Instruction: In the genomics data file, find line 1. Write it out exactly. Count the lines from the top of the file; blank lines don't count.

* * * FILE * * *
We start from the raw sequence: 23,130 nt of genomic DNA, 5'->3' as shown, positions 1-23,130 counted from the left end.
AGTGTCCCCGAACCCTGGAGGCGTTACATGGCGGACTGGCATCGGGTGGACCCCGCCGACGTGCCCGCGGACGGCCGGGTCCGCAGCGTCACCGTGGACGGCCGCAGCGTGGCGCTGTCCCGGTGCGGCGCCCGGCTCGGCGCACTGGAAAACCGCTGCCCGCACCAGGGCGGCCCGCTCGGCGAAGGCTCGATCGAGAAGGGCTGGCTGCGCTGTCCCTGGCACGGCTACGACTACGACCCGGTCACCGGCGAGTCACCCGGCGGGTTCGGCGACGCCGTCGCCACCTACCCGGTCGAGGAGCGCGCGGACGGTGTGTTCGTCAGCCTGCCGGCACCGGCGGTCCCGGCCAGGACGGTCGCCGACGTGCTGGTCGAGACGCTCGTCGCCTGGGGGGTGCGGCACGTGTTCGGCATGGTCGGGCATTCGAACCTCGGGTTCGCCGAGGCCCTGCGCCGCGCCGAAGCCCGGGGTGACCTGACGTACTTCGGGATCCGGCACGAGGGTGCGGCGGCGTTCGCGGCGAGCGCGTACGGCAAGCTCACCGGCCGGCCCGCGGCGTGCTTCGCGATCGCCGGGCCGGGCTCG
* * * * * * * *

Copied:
We start from the raw sequence: 23,130 nt of genomic DNA, 5'->3' as shown, positions 1-23,130 counted from the left end.